In recent weeks, the doping scandal surrounding Lance Armstrong has taken center stage, bringing a troubling aspect of the sport of cycling back into the limelight. Armstrong has been officially stripped of all seven of his Tour de France titles. This means that his highest finish at the Tour de France is now 36th, his place in the 1995 race. And Greg LeMond is once again the only American to win this prestigious event. While Armstrong’s case provides food for thought related to many important issues, here I will focus on a Christian perspective concerning the nature and value of sport and some of its implications for the ethics of performance-enhancing drugs.
For the follower of Christ, sport will be a context in which one can express love for God as well as a concern for His glory. In one of the most memorable scenes from the 1981 film Chariots of Fire, aspiring Olympian Eric Liddell and his sister Jennie discuss his plans to compete in the 1924 Olympics. She expresses her reticence about this; she is worried that success on the track might derail his plans to be a missionary in China. Jennie is momentarily relieved to hear him confirm that he plans to go to China. However, she is taken aback when he adds:
“But I’ve got a lot of running to do first. Jennie, Jennie, you’ve got to understand. I believe that God made me for a purpose, for China. But He also made me fast. And when I run, I feel His pleasure. To give it up would be to hold Him in contempt. You were right, it’s not just fun. To win is to honor Him.”
It is clear that it is not mere victory that Liddell is after, but an honorable victory that is the fruit of spiritual, moral, and physical excellence—with a bit of fun added into the mix as well.
Two contemporary views of sport are distinct from Liddell’s. They are in fact morally problematic and should be rejected by those who want to think Christianly about sport. For instance, when sport is viewed as war, this can lead to treating opponents as enemies and a failure to respect them as persons. The “sport as war” view can also lead to a win-at-all-costs attitude which may foster the use of performance-enhancing drugs, other forms of cheating (such as diving in soccer), and the cultivation of vice. Another prominent view, which takes sport to be mere play, is also morally suspect. For instance, we often tell children that sports are “just for fun,” but from a Christian perspective this is misguided. Participation in sport merely for fun can lead to a self-centered and consumer-approach to sport. Sports are certainly fun, but they are more than that; they also provide a context for displaying and cultivating character. For the follower of Christ, sport is not war, and it is not merely fun. It is another context to cultivate and display Christlikeness.
Consider one example of character-development via sport. Though it is rare, perhaps, humility is an important sporting virtue. Sport can foster humility in both athletes and coaches, who must submit themselves to the standards of their sport if they wish to excel or (even just participate) in it. These standards not only include the formal rules, but the informal ones as well. Humility can also be acquired via sport as an athlete reflects on the numerous causes of his success. While it is true that an athlete is responsible in part for success at the elite level, given all the work and dedication that this requires, the reflective athlete will also see that there is reason to be humble even in the midst of great success. As 2006 Olympic gold medalist speed skater Joey Cheek puts it, “a lot of people…don’t realize the sheer dumb luck that goes into being born into a country and a family that has the means and resources to allow you to chase your dreams.” The Christian will likely substitute God’s providence for luck here, but the point remains that humility is an appropriate attitude to take, even for the most successful athlete. And of course many other virtues can be cultivated via sport, including self-control, perseverance, and certain forms of courage.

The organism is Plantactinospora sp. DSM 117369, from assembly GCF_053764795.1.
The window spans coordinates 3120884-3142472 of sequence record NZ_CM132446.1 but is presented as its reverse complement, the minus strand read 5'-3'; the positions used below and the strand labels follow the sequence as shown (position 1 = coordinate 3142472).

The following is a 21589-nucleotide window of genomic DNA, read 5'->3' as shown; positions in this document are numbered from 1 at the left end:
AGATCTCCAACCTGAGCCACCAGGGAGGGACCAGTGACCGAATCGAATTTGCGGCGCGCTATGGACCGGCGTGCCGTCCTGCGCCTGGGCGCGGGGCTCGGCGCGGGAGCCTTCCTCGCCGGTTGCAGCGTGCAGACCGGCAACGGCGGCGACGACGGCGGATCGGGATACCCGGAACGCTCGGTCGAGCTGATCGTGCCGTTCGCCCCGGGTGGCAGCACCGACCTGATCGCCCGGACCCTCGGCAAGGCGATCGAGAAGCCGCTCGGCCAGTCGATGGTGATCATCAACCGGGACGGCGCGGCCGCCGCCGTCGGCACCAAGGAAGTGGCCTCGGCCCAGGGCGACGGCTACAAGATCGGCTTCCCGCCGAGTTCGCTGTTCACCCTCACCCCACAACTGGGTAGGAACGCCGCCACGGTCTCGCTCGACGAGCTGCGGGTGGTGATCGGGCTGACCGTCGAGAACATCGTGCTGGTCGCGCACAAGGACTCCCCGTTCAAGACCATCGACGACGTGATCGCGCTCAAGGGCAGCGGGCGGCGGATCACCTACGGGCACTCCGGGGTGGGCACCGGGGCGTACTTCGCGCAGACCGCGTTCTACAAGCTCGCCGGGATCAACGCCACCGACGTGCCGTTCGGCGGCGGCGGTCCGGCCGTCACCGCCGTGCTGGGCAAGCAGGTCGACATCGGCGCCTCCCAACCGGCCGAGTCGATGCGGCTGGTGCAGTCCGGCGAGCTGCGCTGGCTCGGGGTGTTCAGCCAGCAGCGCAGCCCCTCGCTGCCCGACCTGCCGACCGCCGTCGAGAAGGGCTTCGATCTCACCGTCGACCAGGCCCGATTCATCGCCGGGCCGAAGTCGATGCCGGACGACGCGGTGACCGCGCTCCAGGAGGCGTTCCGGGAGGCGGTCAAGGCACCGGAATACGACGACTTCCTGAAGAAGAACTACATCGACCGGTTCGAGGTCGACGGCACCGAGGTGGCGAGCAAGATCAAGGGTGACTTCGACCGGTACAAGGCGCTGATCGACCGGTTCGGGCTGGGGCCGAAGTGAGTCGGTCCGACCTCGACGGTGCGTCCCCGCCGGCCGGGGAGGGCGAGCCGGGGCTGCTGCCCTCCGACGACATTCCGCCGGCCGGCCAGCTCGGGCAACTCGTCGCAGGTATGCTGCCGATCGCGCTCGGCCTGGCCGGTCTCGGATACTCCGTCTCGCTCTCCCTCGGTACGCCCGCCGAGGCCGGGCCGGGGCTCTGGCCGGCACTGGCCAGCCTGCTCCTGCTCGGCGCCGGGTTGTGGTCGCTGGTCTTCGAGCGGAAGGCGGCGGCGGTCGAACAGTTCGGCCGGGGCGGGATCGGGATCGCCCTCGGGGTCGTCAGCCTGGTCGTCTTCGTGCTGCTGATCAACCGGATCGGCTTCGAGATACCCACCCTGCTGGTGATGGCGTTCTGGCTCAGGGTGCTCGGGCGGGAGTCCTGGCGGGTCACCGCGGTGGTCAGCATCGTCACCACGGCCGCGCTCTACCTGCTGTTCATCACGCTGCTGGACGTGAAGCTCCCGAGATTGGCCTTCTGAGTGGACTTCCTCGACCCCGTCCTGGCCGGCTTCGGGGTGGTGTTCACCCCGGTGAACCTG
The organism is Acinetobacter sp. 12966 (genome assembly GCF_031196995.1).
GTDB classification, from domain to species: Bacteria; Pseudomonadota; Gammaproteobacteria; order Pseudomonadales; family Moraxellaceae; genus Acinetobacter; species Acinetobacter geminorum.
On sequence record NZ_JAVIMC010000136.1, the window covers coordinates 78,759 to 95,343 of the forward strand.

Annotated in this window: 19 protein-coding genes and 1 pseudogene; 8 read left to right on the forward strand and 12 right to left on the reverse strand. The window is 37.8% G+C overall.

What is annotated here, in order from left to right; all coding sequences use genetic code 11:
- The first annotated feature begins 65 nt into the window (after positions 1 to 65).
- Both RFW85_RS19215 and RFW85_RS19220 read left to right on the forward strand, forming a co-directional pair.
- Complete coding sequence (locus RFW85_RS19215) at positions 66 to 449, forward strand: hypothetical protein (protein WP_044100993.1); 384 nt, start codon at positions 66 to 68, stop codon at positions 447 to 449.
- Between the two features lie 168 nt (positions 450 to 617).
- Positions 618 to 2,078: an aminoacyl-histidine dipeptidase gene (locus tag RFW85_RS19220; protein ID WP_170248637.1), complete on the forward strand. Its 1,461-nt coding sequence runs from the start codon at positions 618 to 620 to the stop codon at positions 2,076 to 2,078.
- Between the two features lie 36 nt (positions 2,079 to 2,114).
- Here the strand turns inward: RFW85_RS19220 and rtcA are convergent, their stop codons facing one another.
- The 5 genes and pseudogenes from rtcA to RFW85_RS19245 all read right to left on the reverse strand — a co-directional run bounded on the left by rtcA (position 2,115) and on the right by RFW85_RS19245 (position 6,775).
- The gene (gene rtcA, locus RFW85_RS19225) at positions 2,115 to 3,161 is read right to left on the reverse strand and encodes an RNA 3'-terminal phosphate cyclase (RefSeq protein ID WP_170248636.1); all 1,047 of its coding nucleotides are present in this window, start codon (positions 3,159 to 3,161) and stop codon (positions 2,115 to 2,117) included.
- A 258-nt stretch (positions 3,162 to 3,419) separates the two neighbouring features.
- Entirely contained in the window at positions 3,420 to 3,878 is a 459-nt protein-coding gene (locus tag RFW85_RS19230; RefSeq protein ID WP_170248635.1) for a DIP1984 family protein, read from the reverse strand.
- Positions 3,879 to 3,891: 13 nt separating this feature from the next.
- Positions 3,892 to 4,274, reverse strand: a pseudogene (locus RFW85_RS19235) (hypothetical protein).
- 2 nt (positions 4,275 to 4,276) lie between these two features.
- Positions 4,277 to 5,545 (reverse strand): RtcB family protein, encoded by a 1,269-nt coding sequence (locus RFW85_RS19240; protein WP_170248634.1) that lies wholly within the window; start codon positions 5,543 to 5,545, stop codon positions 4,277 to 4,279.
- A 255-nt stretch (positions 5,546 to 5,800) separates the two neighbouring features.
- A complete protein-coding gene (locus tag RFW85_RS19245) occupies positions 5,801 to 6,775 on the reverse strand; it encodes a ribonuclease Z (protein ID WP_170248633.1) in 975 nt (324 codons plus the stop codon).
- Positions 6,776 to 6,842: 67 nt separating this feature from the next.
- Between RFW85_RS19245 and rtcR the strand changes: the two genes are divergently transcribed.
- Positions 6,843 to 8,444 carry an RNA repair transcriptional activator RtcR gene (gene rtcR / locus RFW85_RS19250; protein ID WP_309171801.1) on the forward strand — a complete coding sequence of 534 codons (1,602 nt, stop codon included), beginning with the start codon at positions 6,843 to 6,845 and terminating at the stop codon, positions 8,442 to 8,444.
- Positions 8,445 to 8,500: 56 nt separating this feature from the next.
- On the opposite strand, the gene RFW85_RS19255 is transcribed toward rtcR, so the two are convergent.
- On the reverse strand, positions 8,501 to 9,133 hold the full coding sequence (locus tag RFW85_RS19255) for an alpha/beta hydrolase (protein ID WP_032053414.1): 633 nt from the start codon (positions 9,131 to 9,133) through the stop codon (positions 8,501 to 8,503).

The use of performance-enhancing drugs undermines a character-focused approach to sport. Competition at its best is a test of athletic ability and other forms of excellence. But as philosopher of sport Robert Simon argues in his book Fair Play: The Ethics of Sport, when drugs are the cause of improved play on the field or a faster time on the roads, the winner ends up being the person whose body responds best to some performance-enhancing drug, rather than the best athlete who delivers the best performance on a given day. The athlete who is concerned about her character prefers depending on virtues such as courage, discipline, and perseverance in her quest for victory, rather than drugs. She wants the cause of her athletic success to be of the right sort. Disciplined training, responding to coaching, and proper nutrition call upon the virtues, but using performance-enhancing drugs does not.
The temptations of fame and fortune loom large in much of contemporary sport, as does the win-at-all-costs attitude. All of this may motivate one to use performance-enhancing drugs. These negative aspects of the contemporary scene shouldn’t lead us to reject sport. Rather, they underscore the need to keep sport in its proper place, as a form of competitive play that is a partial foretaste of life in the kingdom of God. Sport can be spiritually dangerous—as can many other worthwhile endeavors—but it can also provide a context for cultivating and exemplifying spiritual, moral, intellectual, and physical virtue. The crucial point for the Christian is that sport should serve as a way, in the words of Eric Liddell, “to honor Him.”